SAN DIEGO COUNTY, Calif. — Following three deployments to Afghanistan as a U.S. Army Ranger, veteran Jesse Gould returned to civilian life a changed man, dealing with intense bouts of anxiety and depression.
He was ultimately diagnosed with PTSD.
"There was nothing I could point to that made me happy, so I knew something had to change," Gould said. "Otherwise, I feared the worst at that point."
After some initial hesitation, and doing a lot of research, he decided to try a psycho-active plant-based treatment called ayahuasca.
"I just decided to take that leap of faith," he told News 8.
He traveled to Peru for a week-long retreat where, over the course of multiple indigenous ceremonies, he took ayahuasca in a closely-monitored environment.
"For me, there were very tangible benefits," Gould said.
Some studies show ayahuasca, whose active ingredient is the hallucinogenic drug DMT, can create feelings of euphoria, helping to treat anxiety and depression.
Gould said the treatment has helped him to deal more effectively with the trauma he had suffered.
"By the end of it, it was extremely apparent that it was completely different from what I had been told - the 'evil' that drugs are," Gould added.
Gould has now formed a nonprofit called Heroic Hearts Project, connecting veterans struggling with mental health issues to psychedelic therapy options.
He's also a vocal supporter of California Senate Bill 519 (SB519), statewide legislation that aims to decriminalize the possession and use of psychedelics like psilocybin mushrooms, LSD, DMT, mescaline, and MDMA.
Already, the state of Oregon has decriminalized certain psychedelics, along with the cities of Seattle, Denver, Washington DC, and here in California, Santa Cruz and Oakland.
"These drugs are saving people's lives," said State Senator Scott Wiener, who drafted this bill last year, and plans to re-introduce it in the upcoming legislative session.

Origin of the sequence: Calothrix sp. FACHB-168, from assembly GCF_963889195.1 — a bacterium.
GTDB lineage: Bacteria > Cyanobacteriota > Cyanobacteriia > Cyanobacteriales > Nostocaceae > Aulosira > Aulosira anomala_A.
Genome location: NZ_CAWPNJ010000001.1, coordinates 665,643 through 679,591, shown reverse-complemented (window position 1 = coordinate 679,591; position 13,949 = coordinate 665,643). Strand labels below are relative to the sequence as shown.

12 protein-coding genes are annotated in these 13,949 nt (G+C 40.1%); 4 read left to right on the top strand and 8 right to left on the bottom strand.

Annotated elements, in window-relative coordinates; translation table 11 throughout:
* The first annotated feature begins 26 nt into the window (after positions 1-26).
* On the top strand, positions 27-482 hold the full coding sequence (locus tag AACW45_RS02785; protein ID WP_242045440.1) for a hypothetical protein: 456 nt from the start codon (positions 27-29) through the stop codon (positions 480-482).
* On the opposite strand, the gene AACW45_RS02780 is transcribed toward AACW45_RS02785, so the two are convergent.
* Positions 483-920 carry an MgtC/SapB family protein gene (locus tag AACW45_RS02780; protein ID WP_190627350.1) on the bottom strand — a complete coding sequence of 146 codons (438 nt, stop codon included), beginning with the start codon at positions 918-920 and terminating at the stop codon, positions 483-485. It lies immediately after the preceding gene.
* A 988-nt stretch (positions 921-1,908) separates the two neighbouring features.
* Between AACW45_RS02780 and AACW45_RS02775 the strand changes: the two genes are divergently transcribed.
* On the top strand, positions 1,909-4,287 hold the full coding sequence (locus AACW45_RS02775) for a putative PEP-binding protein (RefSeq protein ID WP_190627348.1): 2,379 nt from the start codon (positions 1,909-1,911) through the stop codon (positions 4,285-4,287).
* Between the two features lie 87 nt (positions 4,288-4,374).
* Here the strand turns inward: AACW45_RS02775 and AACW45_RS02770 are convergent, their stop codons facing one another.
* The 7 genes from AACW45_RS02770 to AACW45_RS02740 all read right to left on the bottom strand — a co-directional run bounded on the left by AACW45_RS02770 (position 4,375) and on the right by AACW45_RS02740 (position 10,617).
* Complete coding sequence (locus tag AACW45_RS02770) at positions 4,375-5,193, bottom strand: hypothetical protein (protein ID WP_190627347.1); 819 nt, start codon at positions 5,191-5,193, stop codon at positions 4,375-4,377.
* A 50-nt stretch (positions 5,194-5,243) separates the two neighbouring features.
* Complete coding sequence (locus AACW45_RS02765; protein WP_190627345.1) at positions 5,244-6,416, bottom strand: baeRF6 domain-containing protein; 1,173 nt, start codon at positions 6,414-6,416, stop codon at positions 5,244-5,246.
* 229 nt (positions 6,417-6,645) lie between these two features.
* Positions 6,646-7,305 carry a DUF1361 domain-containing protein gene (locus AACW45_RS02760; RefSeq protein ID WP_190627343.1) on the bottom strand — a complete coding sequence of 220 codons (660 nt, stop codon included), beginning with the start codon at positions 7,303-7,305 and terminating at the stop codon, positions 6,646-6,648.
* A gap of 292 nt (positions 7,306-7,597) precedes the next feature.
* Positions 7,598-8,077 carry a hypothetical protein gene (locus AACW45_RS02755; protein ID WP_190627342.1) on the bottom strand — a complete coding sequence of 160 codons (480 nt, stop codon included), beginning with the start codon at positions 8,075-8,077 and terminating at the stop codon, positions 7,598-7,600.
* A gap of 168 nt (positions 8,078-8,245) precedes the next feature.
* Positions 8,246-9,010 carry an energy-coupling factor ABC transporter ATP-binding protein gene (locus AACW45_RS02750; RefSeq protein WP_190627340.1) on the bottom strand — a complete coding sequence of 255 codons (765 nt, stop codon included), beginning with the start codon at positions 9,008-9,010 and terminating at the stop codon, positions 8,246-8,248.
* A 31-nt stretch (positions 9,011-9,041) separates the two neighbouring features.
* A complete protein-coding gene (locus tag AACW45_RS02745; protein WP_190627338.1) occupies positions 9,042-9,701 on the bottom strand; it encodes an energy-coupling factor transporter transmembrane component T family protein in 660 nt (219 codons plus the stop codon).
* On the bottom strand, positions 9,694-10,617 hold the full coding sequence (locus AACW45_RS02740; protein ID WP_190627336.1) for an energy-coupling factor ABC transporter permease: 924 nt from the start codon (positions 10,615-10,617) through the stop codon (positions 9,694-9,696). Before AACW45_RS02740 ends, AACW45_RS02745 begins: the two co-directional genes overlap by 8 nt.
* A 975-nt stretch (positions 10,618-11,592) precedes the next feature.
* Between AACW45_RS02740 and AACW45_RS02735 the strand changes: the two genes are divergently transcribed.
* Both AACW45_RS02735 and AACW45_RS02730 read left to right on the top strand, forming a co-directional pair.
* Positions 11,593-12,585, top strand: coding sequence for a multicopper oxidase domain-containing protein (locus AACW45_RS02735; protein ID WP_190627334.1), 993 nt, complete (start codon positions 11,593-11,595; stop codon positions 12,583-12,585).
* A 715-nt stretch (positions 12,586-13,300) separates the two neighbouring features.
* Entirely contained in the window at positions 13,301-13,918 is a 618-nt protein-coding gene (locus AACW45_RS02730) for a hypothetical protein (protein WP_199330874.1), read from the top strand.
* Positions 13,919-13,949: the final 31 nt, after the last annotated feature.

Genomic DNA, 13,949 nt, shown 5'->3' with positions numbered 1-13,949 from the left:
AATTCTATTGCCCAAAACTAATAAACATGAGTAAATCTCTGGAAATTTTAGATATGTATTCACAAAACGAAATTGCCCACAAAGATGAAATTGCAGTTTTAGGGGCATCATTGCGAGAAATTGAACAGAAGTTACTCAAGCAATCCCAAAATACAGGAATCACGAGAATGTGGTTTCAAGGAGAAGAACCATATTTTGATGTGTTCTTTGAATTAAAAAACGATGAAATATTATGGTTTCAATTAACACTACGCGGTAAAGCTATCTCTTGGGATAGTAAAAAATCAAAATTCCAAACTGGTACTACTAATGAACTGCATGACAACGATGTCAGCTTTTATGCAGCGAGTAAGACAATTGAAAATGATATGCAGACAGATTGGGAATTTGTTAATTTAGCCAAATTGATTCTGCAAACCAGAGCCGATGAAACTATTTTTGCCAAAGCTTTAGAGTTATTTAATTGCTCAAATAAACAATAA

"We have failed," Wiener told News 8. "The war on drugs has been an abysmal failure, so let's take a different approach and acknowledge that drug use is a health issue and not a criminal issue."
However, SB519 is facing intense opposition from a growing chorus of critics, from law enforcement to religious groups to anti-drug abuse nonprofits such as CASA, or Community Action Service Advocacy, based in San Diego.
"This isn't about stopping putting people in jail for using psilocybin, which really doesn't occur," said Dana Stevens, CASA's executive director. "It's really about just normalizing another whole layer of drug culture, and that's troubling because we see what happens to kids."
Senator Wiener counters that this legislation is specifically for those 21 and older.
"I don't see any protections," Stevens responded. "Just saying that it's for people 21 and over doesn't do it."
"Teenagers are using psychedelics now," Wiener said. "This isn't going to increase it or decrease it. It just means we are not going to be arresting people and throwing them in prison for possessing and using."
Jason Baker, a public health advocate for CASA, does not agree.
"We do not know the long-term repercussions of what we're doing here," Baker told News 8.
"My concern is that these drugs get into the hands of people that are already struggling with mental health issues and we just amplify the problem that we already have," he said.
Dr. Carl Hart, a neuroscientist at Columbia University who specializes in substance abuse and addiction, said that current research shows certain psychedelics, like MDMA, have shown promise in addressing mental health conditions.
"They can be hugely beneficial," Dr. Hart told News 8. "The scientific literature has shown this over and over. Study after study has shown that the drug decreases symptoms associated with post-traumatic stress disorder."
Another recent study indicates that psilocybin, taken for major depressive disorder, showed significant results after four weeks.
However, Stevens believes these drugs should first be approved by the FDA, not the state legislature, before being used as treatment.
"Take it through the proper scientific rigors of how we create medicine in America," Stevens said. "We have a system, and we've seen that system work."
Jesse Gould, though, said he may not be alive had he not found a treatment that worked for him.
"I know that if I kept rolling the dice that it eventually wouldn't go in my favor," he added. "So I am fortunate that I did find this when I did because everybody's luck runs out."
This legislation has already been passed by the State Senate and could be voted on by the Assembly in the spring or summer of next year.